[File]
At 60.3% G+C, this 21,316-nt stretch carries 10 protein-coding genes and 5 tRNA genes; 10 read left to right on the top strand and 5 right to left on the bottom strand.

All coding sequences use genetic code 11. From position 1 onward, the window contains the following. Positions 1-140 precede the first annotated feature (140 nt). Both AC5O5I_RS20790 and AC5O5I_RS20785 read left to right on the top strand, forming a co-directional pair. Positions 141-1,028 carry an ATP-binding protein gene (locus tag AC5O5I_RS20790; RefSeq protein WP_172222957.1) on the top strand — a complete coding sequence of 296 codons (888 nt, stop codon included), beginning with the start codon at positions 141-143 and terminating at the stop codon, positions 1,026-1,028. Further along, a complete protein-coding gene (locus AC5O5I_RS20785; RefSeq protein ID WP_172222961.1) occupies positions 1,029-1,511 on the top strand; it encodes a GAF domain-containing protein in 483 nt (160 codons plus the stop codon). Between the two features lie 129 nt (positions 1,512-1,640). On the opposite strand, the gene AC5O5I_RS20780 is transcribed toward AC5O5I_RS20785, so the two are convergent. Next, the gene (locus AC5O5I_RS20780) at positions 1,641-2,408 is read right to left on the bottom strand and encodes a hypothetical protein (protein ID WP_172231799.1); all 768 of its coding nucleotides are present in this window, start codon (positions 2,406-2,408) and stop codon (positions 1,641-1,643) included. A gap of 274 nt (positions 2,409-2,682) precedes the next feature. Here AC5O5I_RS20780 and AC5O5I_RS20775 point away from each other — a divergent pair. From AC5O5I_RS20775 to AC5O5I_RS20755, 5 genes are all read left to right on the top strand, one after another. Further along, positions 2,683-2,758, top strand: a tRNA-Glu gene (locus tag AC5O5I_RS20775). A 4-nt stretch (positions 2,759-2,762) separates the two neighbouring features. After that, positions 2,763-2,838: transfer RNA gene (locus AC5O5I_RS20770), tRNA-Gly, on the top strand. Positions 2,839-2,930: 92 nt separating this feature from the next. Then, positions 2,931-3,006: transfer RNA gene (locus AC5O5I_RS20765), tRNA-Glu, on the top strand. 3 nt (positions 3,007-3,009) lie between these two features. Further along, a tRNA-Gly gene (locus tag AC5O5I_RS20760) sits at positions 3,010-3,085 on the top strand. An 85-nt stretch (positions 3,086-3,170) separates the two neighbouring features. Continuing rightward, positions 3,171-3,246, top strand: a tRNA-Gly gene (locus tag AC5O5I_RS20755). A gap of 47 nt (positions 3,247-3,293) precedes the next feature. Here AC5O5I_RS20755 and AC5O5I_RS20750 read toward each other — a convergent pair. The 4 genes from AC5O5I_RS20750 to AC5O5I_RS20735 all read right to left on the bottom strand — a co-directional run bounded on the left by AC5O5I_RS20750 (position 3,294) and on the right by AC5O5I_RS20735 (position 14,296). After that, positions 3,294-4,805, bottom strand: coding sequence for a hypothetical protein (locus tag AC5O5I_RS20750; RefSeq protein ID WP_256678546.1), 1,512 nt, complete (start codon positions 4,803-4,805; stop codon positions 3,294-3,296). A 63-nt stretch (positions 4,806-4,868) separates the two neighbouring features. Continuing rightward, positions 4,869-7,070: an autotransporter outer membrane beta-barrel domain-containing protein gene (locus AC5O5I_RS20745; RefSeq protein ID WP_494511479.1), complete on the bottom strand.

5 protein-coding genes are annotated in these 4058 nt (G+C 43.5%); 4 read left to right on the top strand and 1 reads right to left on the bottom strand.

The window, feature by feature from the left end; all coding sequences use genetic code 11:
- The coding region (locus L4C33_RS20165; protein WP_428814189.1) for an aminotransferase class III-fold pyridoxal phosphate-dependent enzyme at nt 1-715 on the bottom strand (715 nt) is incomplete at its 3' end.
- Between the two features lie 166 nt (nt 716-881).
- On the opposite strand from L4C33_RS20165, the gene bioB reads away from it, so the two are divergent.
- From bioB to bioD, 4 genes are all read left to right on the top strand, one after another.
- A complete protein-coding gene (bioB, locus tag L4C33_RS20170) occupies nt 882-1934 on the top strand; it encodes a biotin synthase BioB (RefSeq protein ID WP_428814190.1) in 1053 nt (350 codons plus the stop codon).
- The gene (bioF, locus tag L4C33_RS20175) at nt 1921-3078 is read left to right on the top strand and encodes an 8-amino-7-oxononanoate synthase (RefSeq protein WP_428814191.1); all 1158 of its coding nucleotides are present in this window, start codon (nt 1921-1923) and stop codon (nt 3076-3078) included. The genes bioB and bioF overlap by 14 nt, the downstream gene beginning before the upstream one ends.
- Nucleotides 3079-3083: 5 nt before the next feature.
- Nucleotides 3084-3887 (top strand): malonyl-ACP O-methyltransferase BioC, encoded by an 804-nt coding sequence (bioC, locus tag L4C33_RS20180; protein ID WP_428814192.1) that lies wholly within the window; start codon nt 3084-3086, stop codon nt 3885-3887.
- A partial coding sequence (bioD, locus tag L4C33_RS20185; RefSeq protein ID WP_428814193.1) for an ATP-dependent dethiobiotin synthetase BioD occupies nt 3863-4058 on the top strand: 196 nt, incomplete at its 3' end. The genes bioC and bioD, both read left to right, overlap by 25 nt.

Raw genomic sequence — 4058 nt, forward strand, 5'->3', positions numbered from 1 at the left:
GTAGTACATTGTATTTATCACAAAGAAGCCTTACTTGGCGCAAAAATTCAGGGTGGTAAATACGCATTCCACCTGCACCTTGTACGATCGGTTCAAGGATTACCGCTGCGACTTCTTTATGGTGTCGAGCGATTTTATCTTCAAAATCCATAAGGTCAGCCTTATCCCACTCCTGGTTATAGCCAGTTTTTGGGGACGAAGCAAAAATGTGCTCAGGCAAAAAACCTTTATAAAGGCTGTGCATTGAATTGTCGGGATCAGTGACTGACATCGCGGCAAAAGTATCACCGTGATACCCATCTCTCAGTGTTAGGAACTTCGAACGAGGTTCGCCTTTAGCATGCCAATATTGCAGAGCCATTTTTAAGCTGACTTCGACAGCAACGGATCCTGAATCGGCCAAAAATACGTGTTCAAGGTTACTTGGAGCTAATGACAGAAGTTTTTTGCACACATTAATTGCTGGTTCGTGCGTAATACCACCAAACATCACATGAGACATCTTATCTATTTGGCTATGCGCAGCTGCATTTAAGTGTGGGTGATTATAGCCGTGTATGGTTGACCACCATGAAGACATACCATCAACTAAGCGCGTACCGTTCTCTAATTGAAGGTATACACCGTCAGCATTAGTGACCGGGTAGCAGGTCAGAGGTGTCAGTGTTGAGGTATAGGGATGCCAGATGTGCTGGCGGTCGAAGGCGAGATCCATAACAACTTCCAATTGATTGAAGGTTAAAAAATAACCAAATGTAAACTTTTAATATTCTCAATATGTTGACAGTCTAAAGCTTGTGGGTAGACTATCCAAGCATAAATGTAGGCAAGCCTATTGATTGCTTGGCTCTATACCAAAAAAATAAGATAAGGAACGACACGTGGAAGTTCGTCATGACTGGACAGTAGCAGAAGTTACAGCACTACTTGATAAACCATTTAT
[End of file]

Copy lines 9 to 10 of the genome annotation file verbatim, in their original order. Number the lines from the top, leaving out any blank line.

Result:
- A complete protein-coding gene (bioB, locus tag L4C33_RS20170) occupies nt 882-1934 on the top strand; it encodes a biotin synthase BioB (RefSeq protein ID WP_428814190.1) in 1053 nt (350 codons plus the stop codon).
- The gene (bioF, locus tag L4C33_RS20175) at nt 1921-3078 is read left to right on the top strand and encodes an 8-amino-7-oxononanoate synthase (RefSeq protein WP_428814191.1); all 1158 of its coding nucleotides are present in this window, start codon (nt 1921-1923) and stop codon (nt 3076-3078) included. The genes bioB and bioF overlap by 14 nt, the downstream gene beginning before the upstream one ends.